The director of first impressions will see you now
When you enter an unfamiliar office for a meeting with someone who works there, you will almost certainly approach a person sitting behind a large desk. You might think you are about to speak to a receptionist. But in some buildings, you will be dealing with someone far grander: a lobby ambassador.
If that feels absurd, take a deep breath. Plenty of companies now employ a “director of first impressions”, a job whose responsibilities include greeting all visitors at the front desk, almost as if you were meeting a receptionist. At Hudson Yards, a development in midtown Manhattan, advertisements tell candidates for one role that they are expected to “curate experiences” for visitors if they have questions. You might think you are asking someone where the toilet is; in fact, you are having an experience with a brand ambassador.
Title inflation happens for reasons that are perfectly understandable. When money is tight, a bump in title is a way of recognising someone’s efforts cheaply. A more prestigious-sounding role is not just a nice bauble: it may add to someone’s appeal in the wider job market. When a job lacks cachet, renaming it can lessen stigma and signal that an employer takes the position seriously. And when a role is outward-facing, a weightier title might make some clients more willing to take a meeting.
But title inflation also causes trouble. The results can be laughable. “Sanitation technicians” have to be passionate about cleaning; “sandwich artists” do not have to be passionate about art. And once inflation takes hold, it can be hard to suppress. If the lobby ambassador is on holiday, you will soon be seen by the lobby chargé d’affaires. Instead of undertakers, directors of last impressions.
The currency of an inflated title quickly loses value. A senior vice-president is someone in middle management; an assistant vice-president is three years out of university; an associate vice-president has just mastered the alphabet. More and more words need to be added to connote seniority. “Senior executive vice-president” is a title which would not exist if not for the massed ranks of vice-presidents jostling below. Absurdities have to be conjured up to stand out from the crowd – chief evangelist, director of storytelling, chief innovability officer.
There are bigger costs than comedy and confusion. Handing a heftier title to one person can easily cause resentment among others on a team. And inflated titles can have adverse effects on hiring processes. An analysis of tech recruitment in America by Datapeople, a software firm, found that the proportion of women in applicant pools drops as jobs become more senior. Puffed-up titles may put good candidates off.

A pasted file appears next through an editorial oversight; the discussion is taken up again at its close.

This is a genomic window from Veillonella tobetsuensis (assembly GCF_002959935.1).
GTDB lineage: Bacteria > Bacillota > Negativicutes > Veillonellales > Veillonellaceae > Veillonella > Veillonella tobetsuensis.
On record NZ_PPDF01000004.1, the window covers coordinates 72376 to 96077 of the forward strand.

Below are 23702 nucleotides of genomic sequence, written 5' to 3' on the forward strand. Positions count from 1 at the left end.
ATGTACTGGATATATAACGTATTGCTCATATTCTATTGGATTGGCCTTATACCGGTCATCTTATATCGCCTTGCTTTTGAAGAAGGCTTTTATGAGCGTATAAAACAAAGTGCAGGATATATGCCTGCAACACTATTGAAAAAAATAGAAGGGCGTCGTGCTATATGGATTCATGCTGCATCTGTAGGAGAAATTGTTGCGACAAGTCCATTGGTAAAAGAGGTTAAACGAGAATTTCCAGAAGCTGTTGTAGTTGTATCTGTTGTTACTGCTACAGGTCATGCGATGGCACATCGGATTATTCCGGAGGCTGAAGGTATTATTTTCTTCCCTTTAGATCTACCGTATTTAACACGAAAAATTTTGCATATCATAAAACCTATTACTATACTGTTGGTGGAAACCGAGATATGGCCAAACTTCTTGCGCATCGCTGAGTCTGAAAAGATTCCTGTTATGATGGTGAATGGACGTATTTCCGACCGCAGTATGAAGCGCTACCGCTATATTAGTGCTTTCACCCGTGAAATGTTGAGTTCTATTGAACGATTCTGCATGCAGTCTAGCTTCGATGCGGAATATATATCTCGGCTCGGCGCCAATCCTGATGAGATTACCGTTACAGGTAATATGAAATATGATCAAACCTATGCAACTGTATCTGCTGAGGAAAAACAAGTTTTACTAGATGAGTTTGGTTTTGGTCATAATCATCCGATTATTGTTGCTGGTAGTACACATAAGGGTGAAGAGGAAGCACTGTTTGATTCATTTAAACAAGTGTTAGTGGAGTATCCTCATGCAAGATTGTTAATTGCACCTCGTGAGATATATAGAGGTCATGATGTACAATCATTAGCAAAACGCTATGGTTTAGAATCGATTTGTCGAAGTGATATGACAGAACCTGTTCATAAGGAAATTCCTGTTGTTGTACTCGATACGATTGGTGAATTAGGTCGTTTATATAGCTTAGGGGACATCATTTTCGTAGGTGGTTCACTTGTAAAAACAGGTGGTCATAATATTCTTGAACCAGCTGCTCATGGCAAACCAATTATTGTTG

Title inflation is most associated with specific jobs. But there exists a less-remarked type of naming inflation, which seeks to rebrand entire categories of people. There is, for example, a perfectly good term for buyers of things: “customers”. But lots of companies are not satisfied with taking people’s cash. They want to have a meaningful relationship.
Keen to avoid sounding too transactional, some businesses use the inflated title of “guests” instead. But language that might make sense at a Disney resort sounds very odd if you are in a queue for the checkout at Target; people are trying to leave as efficiently as possible, not settling in for the time of their lives. “Member” is another bogus word. No one is wondering whether their application to pay Amazon an annual fee for free shipping is going to be turned down.
The worst offences in this category are the labels that employers give to their staff. Calling people “colleagues” or “team members” instead of “staff” or “employees” is a common tactic. People who work in Walmart stores are known as “associates”. Baristas at Starbucks are called “partners” because, the firm’s website explains, “We are all partners in shared success.” Tech firms are wedded to cutesy names for their employees. When Facebook rebranded itself as Meta, it announced that its workers would henceforth be known as “Metamates”.
The intent behind this kind of language is again clear: to create a sense of shared endeavour and to disguise the cold reality of corporate hierarchies. But this façade is much easier to maintain when things are going well. Meta is now firing more than 11,000 of its mates, which seems a tad unfriendly. Starbucks doesn’t want its partners to form a union with anyone but itself. A bit of title inflation is excusable. But just like the real thing, it can easily get out of control.